Benchtop, turnkey super-resolution microscopy for biology, biophysics and biotechnology

Lead Research Organisation: University College London
Department Name: London Centre for Nanotechnology

Abstract

Much of modern biology aims to understand processes of life, health and disease in terms of the molecular-scale building blocks that make up our body and living organisms in general. A major obstacle to such research is that it is hard to "see" these molecular building blocks, for the simple reason that they are so small. Major breakthroughs in this direction have been the use of X-rays and of electrons to probe living systems, but these methods require the samples under investigation to be fixed and/or frozen and put in a vacuum chamber. To see these molecular building blocks at work, we need to image them in salty water, and - ideally - in or on living cells. In part, this can be achieved by attaching fluorescent labels to the molecules of interest, precisely locating them and/or tracking their behaviour. Thanks to a set of methods collectively named "super-resolution microscopy", there has been major progress (awarded a Nobel Prize in 2014) in the accuracy by which this can be done. Yet such methods are not trivial to use: the operation of such microscopes remains complex and this complexity is a barrier to its wider use in various fields of research.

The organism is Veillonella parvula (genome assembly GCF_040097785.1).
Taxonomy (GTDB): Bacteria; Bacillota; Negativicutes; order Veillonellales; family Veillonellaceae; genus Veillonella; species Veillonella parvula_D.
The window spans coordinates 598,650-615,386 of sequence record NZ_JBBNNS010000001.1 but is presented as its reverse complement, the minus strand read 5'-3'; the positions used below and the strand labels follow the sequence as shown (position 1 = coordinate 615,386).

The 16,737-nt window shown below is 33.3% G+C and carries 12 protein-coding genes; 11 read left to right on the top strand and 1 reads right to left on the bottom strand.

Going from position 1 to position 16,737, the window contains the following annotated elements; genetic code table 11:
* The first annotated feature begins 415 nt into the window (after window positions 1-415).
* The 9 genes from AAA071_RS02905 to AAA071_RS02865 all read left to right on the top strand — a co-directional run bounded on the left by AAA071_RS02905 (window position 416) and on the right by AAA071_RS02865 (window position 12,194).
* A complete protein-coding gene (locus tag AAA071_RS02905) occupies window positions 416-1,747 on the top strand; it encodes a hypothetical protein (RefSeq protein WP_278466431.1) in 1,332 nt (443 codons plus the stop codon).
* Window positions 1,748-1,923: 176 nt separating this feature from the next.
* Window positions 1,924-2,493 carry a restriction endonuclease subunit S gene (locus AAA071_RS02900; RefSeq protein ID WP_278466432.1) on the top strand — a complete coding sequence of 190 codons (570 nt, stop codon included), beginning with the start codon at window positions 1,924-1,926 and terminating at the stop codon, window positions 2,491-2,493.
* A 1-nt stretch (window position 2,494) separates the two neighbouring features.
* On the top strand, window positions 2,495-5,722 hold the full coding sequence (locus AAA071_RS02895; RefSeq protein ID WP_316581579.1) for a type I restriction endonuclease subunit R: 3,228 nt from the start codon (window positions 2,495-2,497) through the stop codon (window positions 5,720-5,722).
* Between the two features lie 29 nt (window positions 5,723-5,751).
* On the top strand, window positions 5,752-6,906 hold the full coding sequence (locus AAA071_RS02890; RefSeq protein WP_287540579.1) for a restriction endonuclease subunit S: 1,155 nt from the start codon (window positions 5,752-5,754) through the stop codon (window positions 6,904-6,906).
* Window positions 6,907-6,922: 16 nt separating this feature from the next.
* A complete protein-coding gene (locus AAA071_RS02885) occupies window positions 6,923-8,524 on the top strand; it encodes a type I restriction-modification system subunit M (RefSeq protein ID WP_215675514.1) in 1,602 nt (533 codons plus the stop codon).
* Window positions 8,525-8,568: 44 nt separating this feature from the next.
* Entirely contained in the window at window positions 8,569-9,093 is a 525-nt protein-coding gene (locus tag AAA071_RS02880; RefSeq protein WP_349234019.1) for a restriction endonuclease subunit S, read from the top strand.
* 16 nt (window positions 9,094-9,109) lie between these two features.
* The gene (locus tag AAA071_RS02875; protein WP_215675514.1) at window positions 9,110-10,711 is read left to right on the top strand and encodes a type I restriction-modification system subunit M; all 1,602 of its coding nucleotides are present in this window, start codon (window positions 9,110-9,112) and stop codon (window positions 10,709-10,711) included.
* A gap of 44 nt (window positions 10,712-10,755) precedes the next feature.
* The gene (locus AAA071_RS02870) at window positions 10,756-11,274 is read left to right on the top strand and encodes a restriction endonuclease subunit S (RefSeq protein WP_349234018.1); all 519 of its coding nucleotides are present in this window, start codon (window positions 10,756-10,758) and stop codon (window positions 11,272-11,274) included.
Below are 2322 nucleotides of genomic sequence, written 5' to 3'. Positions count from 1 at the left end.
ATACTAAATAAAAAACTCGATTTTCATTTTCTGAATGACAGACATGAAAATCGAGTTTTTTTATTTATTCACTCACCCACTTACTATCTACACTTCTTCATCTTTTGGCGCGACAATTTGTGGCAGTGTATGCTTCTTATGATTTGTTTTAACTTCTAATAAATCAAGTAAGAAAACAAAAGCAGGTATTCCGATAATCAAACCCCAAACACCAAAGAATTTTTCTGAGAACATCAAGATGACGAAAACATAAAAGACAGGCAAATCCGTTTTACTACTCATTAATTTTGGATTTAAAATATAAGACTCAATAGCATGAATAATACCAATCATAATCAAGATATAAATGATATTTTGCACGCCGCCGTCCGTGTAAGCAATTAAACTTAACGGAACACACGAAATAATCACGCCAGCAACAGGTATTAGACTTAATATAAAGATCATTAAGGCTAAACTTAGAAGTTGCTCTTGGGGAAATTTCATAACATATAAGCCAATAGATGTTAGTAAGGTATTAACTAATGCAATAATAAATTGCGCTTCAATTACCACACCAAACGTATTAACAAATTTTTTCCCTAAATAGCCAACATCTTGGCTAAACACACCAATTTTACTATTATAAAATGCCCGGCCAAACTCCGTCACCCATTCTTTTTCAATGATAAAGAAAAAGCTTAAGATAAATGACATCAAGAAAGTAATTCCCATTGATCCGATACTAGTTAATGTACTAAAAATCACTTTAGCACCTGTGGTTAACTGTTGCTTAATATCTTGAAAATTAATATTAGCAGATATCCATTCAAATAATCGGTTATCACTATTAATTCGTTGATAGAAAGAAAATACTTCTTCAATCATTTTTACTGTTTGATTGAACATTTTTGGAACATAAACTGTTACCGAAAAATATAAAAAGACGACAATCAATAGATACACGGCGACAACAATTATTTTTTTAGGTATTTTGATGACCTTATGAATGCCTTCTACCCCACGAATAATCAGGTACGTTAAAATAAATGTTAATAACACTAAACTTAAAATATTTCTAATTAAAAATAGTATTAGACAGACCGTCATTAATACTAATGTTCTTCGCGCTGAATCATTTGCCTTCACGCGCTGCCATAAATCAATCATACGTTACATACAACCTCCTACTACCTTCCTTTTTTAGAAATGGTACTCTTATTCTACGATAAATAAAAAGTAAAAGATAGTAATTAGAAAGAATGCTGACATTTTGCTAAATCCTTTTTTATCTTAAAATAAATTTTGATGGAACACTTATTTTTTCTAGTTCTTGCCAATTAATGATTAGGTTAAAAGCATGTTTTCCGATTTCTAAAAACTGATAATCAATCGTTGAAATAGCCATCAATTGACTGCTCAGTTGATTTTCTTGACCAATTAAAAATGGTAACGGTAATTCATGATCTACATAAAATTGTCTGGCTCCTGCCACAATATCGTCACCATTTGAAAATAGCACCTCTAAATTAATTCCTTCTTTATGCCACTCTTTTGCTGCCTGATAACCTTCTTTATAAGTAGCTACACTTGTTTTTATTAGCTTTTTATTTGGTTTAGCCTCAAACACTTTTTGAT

We aim to purchase a super-resolution microscope that has been developed to address this barrier. It does not require any particularly stable environment nor involves any risk of user exposure to high-power laser (it is in the same risk class as low-power laser pointers), and can operate on a normal bench (or kitchen table, for that matter). Moreover, it includes a way ('microfluidics') to handle small volumes of biological samples in a more convenient matter, further facilitating experiments.

We will make this microscope widely accessible to academic and - where appropriate - also commercial users. To start with, we have identified various research projects that will benefit from this microscope, to address questions including how viruses can infect cells, how our DNA is packed and when needed unpacked in the nucleus, and how to make better reagents to kill bacteria and/or cancer cells.

Technical Summary